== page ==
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New Business Owners: Avoid These Mistakes

by / ⠀Entrepreneurship Startup Advice / September 28, 2022
new business owners

People have been starting side businesses for hundreds of years with varying degrees of success. The long historical record can guide modern adults who want to delve into the world of entrepreneurship. That’s mainly because all the major, common mistakes are no longer a secret. Why not learn from the past as new business owners and get your company started on the right foot? 

What are the most frequent errors first-time entrepreneurs make? In addition to spending too much money on advertising, the big mistakes include making incorrect assumptions about future profits, not dealing with student loans, working too many hours, making a non-detailed operating budget, being unwilling to outsource, and more. Of course, every new entity is unique, but the following mistakes tend to be very common among new business owners.

Making Erroneous Assumptions

One of the subtle ways that founders derail their dreams is by making wrong assumptions about how ownership will play out. The most common erroneous belief is that profits will begin to roll in within a few weeks of opening day. That’s almost never the case. This is due to it generally taking an entrepreneur at least six months of hard work before there’s a surplus of cash at month’s end. 

Other assumptions to avoid include thinking that you can get by without researching the competition. Be ready to spend at least a few hours per week studying the market and examining the practices of your closest competitors. Additionally, don’t make the mistake of believing more hours of work will improve your overall efficiency. Aim for a reasonable amount of time to devote to the new enterprise each week, taking into account obligations to a current job.

Not Getting Education Debt Under Control

Personal financial health is a central piece of the entrepreneurship puzzle. There’s no law against using savings left over from the household budget to support a business venture. In fact, most new business owners use savings, credit, and personal borrowing to get small companies off the ground. That’s just one reason a student loan refinance agreement can contribute to a company’s success. 

Putting one or more old education loans into a brand new one can give borrowers access to all sorts of positive results, including better interest rates, more favorable terms, more flexible repayment periods, and lower monthly payments. If you get your education debt under control, it’s possible to have more cash available for operating a new business. Don’t make the mistake of ignoring your chance to reorganize your education debt and slash monthly expenses at the same time.

Making Sloppy Budgets

When creating business plans and prospective operating budgets, don’t use loose estimates. Instead, be as precise and detailed as possible. Inaccurate, imprecise budgeting is one of the most frequent causes of early failure for entrepreneurs. Particularly those who are attempting to operate a company for the first time.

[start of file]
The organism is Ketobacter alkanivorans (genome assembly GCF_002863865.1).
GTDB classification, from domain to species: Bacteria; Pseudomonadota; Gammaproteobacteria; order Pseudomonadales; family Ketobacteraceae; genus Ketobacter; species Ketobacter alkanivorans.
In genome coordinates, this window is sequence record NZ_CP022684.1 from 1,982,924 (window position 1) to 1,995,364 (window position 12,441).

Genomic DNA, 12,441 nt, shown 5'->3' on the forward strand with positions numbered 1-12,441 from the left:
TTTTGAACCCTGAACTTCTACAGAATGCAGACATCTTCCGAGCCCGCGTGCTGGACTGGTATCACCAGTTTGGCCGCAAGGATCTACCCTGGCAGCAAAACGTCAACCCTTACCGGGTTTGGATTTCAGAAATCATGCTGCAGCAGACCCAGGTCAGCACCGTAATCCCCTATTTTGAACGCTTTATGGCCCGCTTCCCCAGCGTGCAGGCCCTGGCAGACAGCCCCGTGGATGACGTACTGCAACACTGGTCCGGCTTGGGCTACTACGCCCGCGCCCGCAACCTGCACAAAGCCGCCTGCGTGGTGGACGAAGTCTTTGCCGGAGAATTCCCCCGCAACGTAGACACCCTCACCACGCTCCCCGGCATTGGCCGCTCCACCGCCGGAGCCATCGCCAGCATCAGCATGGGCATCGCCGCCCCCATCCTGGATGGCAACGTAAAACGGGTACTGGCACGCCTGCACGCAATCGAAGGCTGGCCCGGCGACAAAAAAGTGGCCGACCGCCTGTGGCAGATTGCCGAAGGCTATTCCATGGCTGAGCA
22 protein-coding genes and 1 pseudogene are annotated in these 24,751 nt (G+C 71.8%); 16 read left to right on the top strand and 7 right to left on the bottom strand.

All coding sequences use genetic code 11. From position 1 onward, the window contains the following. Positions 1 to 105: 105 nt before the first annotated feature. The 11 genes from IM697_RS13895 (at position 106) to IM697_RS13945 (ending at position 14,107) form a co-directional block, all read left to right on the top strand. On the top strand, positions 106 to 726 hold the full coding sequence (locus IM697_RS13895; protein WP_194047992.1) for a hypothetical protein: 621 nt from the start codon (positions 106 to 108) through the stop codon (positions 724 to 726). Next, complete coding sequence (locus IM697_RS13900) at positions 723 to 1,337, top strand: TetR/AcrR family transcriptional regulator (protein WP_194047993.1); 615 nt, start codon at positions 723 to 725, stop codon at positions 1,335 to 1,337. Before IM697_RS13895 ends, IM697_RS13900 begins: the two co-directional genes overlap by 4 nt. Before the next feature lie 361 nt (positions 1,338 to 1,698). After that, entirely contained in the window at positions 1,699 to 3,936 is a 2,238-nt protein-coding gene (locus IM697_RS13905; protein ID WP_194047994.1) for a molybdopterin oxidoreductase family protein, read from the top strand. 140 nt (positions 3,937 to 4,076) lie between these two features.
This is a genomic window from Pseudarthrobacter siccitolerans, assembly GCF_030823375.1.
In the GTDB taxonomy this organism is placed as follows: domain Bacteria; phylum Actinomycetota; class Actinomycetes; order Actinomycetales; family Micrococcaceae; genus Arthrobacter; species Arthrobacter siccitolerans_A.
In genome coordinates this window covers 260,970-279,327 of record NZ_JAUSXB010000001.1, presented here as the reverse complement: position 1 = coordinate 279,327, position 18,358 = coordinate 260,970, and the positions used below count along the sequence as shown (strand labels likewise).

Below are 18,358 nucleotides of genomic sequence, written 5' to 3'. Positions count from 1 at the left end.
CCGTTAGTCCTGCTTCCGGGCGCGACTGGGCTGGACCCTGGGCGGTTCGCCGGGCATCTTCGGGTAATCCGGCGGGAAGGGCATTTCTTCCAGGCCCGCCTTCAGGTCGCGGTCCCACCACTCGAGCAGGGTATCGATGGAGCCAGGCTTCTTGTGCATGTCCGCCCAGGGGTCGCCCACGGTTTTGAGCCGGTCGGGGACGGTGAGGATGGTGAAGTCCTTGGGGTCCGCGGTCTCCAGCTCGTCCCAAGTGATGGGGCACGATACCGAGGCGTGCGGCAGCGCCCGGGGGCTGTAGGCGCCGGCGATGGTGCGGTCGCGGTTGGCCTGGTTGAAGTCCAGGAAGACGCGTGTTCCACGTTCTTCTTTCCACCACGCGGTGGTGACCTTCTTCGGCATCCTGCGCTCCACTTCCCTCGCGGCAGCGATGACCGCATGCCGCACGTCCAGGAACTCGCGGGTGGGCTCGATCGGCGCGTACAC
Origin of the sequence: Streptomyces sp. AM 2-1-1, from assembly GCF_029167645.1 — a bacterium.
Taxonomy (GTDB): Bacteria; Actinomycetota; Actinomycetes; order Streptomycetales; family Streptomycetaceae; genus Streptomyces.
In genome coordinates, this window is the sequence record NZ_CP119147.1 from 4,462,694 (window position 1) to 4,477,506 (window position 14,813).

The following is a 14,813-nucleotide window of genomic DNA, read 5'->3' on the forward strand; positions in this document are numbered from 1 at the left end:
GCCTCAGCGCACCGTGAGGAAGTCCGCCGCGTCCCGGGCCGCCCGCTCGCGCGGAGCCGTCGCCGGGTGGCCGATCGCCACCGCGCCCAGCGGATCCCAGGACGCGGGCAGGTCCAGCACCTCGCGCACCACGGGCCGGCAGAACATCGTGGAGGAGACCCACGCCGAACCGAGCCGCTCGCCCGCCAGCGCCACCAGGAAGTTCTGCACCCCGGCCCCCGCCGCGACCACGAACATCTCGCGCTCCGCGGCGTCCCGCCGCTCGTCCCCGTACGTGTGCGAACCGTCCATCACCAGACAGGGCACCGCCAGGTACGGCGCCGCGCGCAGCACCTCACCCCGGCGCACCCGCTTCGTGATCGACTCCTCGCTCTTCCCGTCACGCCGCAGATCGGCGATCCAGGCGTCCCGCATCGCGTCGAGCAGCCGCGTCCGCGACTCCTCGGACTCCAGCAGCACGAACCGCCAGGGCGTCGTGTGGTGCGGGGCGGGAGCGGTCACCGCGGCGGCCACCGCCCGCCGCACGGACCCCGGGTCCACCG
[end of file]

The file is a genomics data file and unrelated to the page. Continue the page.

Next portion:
Trying to Do Everything

It’s human nature to want to control every aspect of a fresh enterprise. Instead of giving in to the temptation to micromanage every activity, look for at least a few tasks you can outsource to a competent service provider. Unless you’re an accounting or IT pro, hire a local CPA or computer outsourcing firm to take care of chores like payroll, monthly bookkeeping, website creation, and more. Overcome the initial phobias associated with outsourcing, and identify the jobs that it makes more sense to hire others to do.

Paying Too Much for Advertising

One of the benefits of living in the digital age is that there are numerous ways to create an effective ad campaign using forms of free advertising and promotion. Plus, placing pay-per-click ads on major search engines is a low-cost way to get a marketing campaign off the ground for a very low initial investment. But, as for the free options, there are discussion forums, social media platforms, local posting boards for goods and services, podcasts, and many others.

Ignoring Personal Finances

Of course, it makes great sense to keep personal and business accounts completely separate. There are several reasons for doing so, but one exception to the rule is essential. It’s okay to use personal funds to support a business. That’s why so many entrepreneurs minimize all their personal expenses in order to free up cash for their professional pursuits. 

Before starting a company of any size, take time to do a thorough review of your regular monthly budget. Try to spot places where you can either reduce spending or increase income. Cutting expenses is usually the easier of the two. But, there are some effective ways to boost income without taking on additional hours. 

Reduce fuel expenses by driving less and using a wholesale club membership to save on gasoline purchases. Also, eat more meals at home, and avoid fast-food and convenience store visits. Explore the possibility of selling excess belongings from attics, basements, storage units, and garages via an online auction or direct sale.

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